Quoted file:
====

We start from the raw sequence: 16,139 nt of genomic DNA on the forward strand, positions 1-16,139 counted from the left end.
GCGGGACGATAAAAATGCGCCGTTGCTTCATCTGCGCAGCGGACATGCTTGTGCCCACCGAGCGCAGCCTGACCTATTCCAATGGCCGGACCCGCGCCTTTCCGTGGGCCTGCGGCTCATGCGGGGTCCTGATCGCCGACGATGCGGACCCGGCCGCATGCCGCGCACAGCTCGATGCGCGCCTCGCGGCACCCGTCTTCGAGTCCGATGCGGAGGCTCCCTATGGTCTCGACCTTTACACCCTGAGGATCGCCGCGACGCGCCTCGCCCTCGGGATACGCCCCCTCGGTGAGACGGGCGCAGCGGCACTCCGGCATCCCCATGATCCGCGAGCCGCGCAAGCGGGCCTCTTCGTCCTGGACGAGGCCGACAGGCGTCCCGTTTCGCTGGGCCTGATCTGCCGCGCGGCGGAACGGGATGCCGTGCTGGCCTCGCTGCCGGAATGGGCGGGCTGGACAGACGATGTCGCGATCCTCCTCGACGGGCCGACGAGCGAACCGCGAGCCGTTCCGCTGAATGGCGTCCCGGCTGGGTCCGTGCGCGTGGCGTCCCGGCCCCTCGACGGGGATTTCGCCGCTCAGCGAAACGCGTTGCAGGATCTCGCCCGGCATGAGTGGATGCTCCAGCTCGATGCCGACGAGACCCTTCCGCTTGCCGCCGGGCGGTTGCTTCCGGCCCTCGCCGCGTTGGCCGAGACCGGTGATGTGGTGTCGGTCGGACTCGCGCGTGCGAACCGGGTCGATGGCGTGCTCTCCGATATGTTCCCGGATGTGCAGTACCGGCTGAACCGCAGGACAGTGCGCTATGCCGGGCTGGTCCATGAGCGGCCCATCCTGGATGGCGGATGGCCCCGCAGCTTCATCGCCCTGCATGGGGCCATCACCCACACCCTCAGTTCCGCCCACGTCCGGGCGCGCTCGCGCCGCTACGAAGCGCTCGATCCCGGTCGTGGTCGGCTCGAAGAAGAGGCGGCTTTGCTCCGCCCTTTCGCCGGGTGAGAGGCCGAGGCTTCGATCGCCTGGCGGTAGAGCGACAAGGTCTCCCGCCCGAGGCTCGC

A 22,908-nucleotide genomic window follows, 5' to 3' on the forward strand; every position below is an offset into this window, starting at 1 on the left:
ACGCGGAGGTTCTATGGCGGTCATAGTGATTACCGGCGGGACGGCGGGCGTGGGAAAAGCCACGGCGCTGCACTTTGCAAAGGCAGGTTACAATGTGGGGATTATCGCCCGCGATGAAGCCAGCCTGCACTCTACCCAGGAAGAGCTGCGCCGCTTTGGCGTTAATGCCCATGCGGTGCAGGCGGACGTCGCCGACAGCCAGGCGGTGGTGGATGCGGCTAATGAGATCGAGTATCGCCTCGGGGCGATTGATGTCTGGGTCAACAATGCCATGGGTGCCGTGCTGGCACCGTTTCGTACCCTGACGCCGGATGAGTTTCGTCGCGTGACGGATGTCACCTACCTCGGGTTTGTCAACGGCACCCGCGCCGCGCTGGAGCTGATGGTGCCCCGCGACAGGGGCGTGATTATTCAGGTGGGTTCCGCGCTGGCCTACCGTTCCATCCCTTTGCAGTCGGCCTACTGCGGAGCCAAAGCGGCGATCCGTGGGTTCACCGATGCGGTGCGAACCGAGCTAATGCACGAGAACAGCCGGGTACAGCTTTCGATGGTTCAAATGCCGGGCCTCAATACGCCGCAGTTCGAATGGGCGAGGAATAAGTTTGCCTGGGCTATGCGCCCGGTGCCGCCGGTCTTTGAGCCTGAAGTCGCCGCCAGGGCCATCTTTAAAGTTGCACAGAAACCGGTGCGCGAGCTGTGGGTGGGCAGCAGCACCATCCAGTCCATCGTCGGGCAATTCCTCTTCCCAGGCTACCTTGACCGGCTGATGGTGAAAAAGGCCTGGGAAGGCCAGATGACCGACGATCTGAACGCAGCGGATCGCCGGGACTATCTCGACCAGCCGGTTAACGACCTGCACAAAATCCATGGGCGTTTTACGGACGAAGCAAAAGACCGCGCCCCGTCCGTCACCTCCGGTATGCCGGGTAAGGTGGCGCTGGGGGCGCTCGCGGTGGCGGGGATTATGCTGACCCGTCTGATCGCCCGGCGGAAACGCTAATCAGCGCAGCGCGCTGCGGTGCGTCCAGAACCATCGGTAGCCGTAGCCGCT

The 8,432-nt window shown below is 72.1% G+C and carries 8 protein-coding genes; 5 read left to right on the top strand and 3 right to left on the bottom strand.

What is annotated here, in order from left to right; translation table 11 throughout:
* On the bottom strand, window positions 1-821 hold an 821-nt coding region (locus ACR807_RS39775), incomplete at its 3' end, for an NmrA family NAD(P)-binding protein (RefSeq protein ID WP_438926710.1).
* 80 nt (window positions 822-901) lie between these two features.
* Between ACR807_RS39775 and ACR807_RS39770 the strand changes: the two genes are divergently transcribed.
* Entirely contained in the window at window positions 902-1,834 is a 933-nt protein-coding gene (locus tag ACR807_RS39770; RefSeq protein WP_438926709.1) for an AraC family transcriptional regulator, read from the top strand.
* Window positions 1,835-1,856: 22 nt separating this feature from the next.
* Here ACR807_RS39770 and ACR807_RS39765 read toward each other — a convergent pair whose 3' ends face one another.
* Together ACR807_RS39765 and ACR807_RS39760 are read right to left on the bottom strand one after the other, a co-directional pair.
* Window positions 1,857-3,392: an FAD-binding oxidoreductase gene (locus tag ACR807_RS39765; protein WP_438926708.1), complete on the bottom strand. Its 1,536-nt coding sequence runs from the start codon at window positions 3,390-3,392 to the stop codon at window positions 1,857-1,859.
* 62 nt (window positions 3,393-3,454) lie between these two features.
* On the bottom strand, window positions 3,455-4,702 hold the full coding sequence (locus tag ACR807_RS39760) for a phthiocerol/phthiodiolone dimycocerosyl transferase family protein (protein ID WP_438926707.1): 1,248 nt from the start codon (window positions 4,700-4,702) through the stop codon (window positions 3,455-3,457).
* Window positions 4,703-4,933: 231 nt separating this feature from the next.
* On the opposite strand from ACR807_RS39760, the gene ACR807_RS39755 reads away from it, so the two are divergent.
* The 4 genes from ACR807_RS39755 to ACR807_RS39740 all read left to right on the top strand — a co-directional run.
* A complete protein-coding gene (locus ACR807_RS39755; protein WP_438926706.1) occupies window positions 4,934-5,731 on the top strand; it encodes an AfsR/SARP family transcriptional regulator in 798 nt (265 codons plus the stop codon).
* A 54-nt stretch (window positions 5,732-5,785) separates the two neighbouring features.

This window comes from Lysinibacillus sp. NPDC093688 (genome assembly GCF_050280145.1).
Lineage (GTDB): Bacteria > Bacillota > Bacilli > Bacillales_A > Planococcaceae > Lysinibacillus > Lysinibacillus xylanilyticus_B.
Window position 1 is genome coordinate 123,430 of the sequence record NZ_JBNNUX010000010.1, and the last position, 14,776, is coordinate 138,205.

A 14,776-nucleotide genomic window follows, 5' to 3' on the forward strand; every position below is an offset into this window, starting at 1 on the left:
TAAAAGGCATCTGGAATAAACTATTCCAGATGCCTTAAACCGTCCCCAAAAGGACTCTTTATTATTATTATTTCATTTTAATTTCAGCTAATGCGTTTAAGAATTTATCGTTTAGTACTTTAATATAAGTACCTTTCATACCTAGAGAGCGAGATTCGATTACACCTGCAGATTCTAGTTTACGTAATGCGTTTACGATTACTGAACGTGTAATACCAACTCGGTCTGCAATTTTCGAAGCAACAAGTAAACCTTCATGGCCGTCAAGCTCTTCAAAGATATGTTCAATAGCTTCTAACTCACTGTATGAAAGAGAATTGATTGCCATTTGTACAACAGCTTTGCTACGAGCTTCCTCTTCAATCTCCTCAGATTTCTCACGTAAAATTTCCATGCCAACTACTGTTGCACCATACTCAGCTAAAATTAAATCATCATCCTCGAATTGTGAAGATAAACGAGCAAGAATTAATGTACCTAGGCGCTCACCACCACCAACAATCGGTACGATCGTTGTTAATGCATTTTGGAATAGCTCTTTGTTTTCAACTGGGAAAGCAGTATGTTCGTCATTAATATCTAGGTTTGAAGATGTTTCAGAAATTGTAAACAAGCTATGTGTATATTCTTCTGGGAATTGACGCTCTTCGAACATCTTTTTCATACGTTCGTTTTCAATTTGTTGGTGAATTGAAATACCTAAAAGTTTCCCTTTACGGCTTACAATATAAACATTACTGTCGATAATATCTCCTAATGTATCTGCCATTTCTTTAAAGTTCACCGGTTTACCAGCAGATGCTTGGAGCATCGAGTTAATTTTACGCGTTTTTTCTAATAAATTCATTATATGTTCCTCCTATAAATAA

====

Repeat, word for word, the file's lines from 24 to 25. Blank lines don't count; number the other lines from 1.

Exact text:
Window position 1 is genome coordinate 123,430 of the sequence record NZ_JBNNUX010000010.1, and the last position, 14,776, is coordinate 138,205.

A 14,776-nucleotide genomic window follows, 5' to 3' on the forward strand; every position below is an offset into this window, starting at 1 on the left: